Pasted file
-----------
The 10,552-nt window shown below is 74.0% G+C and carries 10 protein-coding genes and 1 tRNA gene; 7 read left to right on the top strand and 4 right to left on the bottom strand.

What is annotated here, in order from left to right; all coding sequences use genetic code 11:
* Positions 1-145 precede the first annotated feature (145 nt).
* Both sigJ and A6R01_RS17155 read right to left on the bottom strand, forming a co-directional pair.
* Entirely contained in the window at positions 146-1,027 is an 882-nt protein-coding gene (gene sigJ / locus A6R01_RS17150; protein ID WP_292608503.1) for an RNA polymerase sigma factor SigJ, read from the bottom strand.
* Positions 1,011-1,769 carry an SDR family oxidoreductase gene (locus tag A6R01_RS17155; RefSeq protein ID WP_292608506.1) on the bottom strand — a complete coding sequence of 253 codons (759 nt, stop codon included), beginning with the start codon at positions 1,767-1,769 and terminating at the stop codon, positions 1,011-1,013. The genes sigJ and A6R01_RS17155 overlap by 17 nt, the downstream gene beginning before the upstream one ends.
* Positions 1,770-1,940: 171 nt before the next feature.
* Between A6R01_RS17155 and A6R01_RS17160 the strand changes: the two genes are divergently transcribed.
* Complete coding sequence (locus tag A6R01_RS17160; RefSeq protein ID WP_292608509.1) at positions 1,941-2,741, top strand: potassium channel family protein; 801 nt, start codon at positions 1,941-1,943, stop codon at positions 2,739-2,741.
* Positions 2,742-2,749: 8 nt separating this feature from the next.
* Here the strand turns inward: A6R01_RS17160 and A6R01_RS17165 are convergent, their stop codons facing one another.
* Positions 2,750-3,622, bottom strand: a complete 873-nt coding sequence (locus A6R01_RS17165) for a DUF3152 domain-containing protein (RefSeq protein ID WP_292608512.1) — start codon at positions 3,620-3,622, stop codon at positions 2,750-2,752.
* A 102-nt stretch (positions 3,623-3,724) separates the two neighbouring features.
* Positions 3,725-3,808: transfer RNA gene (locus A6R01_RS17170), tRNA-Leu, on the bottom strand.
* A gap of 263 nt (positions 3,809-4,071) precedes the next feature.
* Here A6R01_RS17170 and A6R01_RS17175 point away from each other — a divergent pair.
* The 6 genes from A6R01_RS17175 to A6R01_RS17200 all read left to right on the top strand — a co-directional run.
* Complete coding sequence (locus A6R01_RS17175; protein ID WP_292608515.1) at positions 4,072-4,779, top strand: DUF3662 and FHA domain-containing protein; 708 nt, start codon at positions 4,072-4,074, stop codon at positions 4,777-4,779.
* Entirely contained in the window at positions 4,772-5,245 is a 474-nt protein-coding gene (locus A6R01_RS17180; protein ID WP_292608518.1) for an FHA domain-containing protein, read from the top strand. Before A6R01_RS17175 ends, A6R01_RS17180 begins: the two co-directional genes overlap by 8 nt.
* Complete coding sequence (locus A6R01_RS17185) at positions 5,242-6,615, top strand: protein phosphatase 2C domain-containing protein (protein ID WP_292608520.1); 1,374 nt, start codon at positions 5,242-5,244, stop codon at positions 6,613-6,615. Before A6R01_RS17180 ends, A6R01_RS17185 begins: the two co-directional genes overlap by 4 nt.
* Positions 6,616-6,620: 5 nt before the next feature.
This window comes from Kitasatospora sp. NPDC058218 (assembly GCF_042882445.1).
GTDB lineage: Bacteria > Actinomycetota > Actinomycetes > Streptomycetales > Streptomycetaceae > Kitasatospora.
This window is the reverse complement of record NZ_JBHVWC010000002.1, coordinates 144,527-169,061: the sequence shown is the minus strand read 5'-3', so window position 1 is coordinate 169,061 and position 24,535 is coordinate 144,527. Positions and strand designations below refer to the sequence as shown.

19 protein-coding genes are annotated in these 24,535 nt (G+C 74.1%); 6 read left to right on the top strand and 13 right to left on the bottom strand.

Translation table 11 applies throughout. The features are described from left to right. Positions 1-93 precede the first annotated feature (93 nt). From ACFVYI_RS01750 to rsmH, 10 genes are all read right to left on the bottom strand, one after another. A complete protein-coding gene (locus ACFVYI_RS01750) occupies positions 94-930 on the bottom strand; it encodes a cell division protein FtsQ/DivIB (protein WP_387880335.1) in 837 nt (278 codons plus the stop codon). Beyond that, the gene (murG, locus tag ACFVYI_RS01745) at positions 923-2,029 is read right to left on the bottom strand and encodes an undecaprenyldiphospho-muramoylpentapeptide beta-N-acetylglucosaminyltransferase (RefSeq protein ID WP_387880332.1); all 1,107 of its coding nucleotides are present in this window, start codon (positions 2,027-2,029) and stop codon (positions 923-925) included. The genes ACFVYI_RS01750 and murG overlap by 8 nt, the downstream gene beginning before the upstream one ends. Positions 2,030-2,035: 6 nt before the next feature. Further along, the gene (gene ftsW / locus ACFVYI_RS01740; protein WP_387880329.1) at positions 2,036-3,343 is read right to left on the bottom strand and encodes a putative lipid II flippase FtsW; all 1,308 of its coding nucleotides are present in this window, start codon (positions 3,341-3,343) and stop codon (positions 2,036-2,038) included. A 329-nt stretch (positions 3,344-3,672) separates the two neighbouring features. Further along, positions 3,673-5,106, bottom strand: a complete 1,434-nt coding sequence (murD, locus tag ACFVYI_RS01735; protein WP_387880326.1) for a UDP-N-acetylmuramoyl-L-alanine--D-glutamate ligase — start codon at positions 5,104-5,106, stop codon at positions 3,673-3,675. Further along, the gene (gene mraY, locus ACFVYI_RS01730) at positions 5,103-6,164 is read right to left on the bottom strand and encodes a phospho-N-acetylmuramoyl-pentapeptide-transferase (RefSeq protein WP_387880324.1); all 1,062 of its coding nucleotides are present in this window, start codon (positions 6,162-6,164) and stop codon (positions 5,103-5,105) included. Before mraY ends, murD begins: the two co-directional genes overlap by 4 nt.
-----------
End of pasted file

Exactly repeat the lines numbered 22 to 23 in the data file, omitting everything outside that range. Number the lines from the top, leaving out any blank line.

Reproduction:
This window comes from Kitasatospora sp. NPDC058218 (assembly GCF_042882445.1).
GTDB lineage: Bacteria > Actinomycetota > Actinomycetes > Streptomycetales > Streptomycetaceae > Kitasatospora.